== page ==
This week we are swapping apartments with a couple in London that we’ve never met. We have a mutual friend and I’ve spoken with them over the phone but other than that I don’t know them. We got some cheap train tickets (its only two hours on the train!) so this whole trip will be very low budget. I’m a little nervous about letting someone stay in our apartment but excited that we are able to travel so cheaply, in fact we’re not even taking work off. Plus sometimes I prefer staying in apartments to hotels because they feel more neighborhood-y. Do you think its crazy to swap with someone we’ve never met? Have you ever done it or would you ever do it? Also if you had four quick days in London with small kids what are your top three things to do?
I know I want to go on the London Eye, Ride a Double Decker Bus, visit Liberty, and eat some Fish and Chips. What am I missing?
photo credit: The London Eye by Mathew Field.
We love to travel. I’m no expert but over the years I’ve learned a few tricks for getting the most out of my vacations and how not to end up in tourist traps. I know not everyone has the same priorities, but here are some lessons I’ve learned:
1. Always involve bikes, boats, or even scooters.
You see things in a different way when you use different modes of transportation, especially renting bikes for the day. I’ve never regretted it. Also boats! Once we were on a trip to Mexico and it was going so-so until we rented a catamaran and skipper for the day. They took us everywhere and showed us the best snorkeling spots–it was fantastic.
2. Look for “awesome” touristy and avoid “bad” touristy.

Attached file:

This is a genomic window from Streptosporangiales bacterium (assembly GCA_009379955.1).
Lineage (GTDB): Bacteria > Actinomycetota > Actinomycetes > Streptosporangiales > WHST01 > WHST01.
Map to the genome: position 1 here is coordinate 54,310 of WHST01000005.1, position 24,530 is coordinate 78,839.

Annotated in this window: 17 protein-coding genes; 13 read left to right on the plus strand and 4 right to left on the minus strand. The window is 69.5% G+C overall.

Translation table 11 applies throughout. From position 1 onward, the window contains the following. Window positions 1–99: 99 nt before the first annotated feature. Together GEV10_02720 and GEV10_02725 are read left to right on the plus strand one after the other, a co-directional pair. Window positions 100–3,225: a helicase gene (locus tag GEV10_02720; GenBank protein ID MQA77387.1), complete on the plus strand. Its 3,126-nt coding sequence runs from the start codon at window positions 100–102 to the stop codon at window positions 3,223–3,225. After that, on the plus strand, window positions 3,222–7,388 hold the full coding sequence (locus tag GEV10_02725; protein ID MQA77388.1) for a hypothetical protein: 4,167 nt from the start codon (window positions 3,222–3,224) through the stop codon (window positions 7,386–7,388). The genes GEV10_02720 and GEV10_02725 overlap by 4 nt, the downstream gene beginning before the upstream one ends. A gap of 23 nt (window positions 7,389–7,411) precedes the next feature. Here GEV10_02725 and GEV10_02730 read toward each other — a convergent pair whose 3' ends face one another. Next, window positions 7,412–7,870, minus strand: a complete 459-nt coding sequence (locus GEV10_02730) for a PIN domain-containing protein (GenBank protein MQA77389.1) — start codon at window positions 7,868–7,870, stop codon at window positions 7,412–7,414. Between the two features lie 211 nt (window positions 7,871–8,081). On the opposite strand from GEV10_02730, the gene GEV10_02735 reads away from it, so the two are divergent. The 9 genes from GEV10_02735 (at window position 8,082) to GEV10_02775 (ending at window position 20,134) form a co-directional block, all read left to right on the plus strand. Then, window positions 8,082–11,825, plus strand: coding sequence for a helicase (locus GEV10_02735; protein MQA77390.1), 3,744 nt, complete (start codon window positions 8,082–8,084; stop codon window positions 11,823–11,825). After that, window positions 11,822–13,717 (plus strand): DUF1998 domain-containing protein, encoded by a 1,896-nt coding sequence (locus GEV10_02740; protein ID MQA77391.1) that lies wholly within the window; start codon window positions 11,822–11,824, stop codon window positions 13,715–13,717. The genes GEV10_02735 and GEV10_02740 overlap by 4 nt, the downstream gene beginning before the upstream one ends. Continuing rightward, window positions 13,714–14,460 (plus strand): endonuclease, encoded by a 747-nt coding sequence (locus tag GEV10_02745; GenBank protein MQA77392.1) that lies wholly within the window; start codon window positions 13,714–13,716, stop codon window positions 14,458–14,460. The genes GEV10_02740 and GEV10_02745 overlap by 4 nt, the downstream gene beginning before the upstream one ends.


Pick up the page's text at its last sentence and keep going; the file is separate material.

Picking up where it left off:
For example riding the Cable Car in San Francisco is touristy but its awesome touristy, it feels authentic. An example of “bad touristy” is Fisherman’s Wharf in San Francisco. There are three “authentic” things to do there and everything else is contrived and a tourist trap. I always recommend that people get their crab/clam chowder from a street vendor, see the sea lions, play the penny arcade then get out.
3. Be strategic when planning your visit to popular sites.
I really enjoy doing some touristy things but I try to do them when crowds are low. Getting sucked into waiting in line all day can really ruin your trip (or at least that day.) One solution is to limit your time. For example I always tell people to go to the Louvre first thing in the morning (buy tickets in advance). See the biggies: Mona Lisa, Winged Victory etc. spend a little time strolling so you see just how big it is then get out–2 hours tops.
4. At museums ALWAYS get the headphones.
It’s easy to start feeling like a thrifty person if you just paid the entrance fee and now they are trying to gouge you with a headphone fee. Just pay it. The commentary gives you context for the art and for me, changes my museum experience 100%.
5. Err on the side of small
Travel is an industry. People are trying to make money off you, which isn’t a bad thing. But they are going to want to offer things to you on a large scale in order to make a profit. Most of the time the quality of things go down significantly when you get included with the masses. My friend Michelle recently compared a Royal Caribbean cruise she went on where she felt like “cattle” to a small cruise with 200 people around Tahiti. She felt connected to the people and the food was great. When traveling smaller usually means better quality.